States should augment the SWAMP model by developing focused, in depth examinations in specific fields, e.g. Physics and Chemistry rather than “Science.” If the state or school district (and, by inference, the community) is concerned about academic achievement outside of the fields dictated by federal and/or state regulations testing could be extended to cover subjects such as History, Literature, Art, Music and so on. To avoid an unnecessary burden on students, the students taking a particular subject matter test should be chosen at random from those who have taken appropriate courses. Complete results from all students would not be needed because the goal would be to evaluate the quality of instruction at the school or district level, rather than certifying individual student achievement. If the resulting information about above-average student performance were to be used in teacher and school evaluation, in addition to the SWAMP results, teachers would have an incentive to be concerned about the development of the better students rather than, at present, having incentives only to focus on meeting minimum standards.

In fact, such a program already exists at the national level, the National Assessment of Educational Progress (NAEP) examination program, sometimes referred to as the “Nation’s Report Card.” My proposal is to extend testing programs like the NAEP throughout the nation’s schools, on an annual basis, and to give the results some teeth because they would be used in teacher, school, and district evaluations.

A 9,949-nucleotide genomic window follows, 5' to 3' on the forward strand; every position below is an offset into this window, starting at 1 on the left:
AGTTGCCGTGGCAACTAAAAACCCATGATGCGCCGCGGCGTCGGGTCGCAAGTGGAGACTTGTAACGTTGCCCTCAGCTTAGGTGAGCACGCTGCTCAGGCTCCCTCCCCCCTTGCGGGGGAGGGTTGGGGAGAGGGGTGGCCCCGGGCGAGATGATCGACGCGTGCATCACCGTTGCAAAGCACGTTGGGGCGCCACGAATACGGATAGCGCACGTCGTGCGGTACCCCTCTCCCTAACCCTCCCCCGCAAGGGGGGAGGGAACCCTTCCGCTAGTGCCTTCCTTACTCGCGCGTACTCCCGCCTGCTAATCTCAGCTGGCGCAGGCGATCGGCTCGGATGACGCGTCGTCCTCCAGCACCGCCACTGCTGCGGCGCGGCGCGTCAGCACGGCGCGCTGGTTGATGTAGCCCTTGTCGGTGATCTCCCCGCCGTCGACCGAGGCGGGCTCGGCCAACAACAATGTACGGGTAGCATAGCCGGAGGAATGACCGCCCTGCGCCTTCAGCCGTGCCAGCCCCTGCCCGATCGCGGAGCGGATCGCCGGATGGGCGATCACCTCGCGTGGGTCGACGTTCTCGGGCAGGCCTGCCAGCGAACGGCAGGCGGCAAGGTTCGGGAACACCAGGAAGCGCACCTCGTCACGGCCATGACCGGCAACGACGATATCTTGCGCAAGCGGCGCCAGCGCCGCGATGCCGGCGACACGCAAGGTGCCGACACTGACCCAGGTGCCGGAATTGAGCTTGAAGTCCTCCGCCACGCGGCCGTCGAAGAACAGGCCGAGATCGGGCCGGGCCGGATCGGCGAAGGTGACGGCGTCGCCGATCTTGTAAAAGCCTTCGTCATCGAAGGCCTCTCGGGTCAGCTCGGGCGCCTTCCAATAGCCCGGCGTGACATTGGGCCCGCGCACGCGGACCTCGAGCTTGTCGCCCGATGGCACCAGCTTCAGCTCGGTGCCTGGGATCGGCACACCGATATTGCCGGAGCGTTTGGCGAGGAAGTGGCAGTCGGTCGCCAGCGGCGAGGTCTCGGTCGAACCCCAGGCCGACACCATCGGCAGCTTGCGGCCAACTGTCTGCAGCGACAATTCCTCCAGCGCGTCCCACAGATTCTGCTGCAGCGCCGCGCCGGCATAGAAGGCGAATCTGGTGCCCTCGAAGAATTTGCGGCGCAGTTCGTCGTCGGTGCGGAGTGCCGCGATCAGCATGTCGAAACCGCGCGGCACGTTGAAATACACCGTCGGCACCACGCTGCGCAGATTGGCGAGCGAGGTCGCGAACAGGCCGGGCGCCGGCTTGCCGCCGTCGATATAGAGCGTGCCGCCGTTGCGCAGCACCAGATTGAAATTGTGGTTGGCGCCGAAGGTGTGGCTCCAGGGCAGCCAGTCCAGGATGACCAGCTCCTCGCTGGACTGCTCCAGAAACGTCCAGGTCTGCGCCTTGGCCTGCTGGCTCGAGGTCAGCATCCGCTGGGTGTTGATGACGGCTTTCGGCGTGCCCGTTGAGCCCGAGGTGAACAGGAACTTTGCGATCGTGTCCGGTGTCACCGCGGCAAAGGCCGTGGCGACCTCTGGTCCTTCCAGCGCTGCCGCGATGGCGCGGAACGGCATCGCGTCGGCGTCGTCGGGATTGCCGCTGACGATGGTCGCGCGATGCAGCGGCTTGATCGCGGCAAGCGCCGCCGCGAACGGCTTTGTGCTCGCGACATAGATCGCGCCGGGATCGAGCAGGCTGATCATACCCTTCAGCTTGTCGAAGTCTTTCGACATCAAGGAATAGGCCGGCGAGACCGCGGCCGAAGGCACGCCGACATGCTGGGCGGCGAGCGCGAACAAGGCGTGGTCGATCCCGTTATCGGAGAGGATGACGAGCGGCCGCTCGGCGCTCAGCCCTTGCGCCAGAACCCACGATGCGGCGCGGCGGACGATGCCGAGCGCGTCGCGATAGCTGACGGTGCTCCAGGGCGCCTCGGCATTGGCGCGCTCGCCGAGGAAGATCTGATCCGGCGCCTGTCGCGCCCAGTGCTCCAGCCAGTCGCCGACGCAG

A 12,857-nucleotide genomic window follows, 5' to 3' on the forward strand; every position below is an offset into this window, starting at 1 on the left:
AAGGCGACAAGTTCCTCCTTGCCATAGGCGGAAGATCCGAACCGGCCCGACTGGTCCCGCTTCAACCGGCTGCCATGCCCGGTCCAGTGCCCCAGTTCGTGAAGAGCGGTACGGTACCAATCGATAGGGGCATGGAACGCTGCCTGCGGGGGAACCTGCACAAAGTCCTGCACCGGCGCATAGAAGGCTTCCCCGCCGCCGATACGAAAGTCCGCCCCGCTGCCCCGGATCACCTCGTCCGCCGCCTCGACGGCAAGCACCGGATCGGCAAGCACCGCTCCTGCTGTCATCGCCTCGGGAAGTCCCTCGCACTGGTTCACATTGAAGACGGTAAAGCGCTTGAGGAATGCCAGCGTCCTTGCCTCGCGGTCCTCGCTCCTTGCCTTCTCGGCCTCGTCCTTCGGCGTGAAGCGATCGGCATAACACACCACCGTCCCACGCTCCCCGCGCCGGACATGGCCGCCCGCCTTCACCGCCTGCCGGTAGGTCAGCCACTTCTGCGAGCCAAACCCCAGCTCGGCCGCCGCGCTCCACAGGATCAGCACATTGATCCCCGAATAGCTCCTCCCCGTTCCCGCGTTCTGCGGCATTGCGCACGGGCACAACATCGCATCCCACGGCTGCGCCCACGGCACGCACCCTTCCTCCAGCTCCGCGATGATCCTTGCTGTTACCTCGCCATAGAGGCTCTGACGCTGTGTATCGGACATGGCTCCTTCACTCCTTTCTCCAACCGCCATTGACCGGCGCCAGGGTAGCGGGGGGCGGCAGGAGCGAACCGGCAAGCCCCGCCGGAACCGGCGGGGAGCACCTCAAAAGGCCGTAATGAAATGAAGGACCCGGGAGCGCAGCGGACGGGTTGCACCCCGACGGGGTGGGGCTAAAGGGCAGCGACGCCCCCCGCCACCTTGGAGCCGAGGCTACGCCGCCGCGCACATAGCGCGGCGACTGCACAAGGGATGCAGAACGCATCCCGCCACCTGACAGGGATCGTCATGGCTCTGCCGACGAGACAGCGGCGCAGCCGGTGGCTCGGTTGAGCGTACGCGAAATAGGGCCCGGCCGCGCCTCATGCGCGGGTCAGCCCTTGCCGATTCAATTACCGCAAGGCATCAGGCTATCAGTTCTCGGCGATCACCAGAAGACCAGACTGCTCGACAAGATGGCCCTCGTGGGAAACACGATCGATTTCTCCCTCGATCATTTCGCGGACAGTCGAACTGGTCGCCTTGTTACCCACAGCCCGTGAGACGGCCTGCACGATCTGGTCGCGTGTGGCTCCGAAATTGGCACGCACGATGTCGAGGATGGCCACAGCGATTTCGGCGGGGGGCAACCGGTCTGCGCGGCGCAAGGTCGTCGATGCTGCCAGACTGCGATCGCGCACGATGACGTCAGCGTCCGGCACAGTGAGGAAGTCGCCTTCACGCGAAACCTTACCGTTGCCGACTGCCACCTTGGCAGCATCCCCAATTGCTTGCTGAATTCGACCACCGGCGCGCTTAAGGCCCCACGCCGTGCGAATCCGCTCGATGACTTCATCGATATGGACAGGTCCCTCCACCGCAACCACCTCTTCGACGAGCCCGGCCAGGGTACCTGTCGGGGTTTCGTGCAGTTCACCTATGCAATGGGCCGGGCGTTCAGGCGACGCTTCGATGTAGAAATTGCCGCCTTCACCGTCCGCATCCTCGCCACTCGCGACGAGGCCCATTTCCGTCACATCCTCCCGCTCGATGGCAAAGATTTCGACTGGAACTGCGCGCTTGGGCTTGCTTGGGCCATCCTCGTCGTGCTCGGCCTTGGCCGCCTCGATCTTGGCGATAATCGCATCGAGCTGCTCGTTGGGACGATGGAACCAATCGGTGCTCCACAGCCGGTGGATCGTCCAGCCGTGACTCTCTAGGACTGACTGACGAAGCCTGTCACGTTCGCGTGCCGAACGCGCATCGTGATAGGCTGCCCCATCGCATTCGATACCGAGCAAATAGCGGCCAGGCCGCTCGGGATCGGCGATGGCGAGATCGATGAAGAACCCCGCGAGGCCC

The down-side, of course, is that everyone involved would have to develop more sophisticated standards for schools than the present, single-minded NCLB focus on minimally acceptable student achievement. That would mean that people would have to think more deeply about what the educational system is supposed to do. Granted, this implies more work for everyone, but it is probably a good idea.

What do you think?

 

References

Atkinson, R. C. (2005) College admissions and the SAT: A personal perspective. Observer (Magazine of the Association for Psychological Science) 18 (5).

Hunt, E Human Intelligence.(2011) Cambridge: Cambridge U. Press

Lavergne, G.M., Walker, B. (2001) Developing a concordance between the ACT Assessment and the SAT I: Reasoning Test for the University of Texas at Austin. Research Report, Office of Admissions Research, The University of Texas at Austin: Austin, Tx.

 Lemann, N. (1999) The big test: The secret history of American meritocracy. Farrar,Strous , Giroux

Murray, C. (2012) Coming Apart: The state of White America 1960-2010. New York: Crown Forum

Noah, T. (2012) The Great Divergence: America’s Growing Inequality Crisis and What We Can Do About It. New York: Bloombury Press

 Reich, R. (1991) The work of nations: Preparing ourselves for 21st century capitalism. New York: Knopf

Steinberg, R., with Brown, B.B. & Dornbusch, S.M. (1996) Beyond the classroom: Why school reform has failed and what parents need to do. New York: Simon & Schuster

 

Earl Hunt, Ph.D., is Professor Emeritus in psychology at the University of Washington.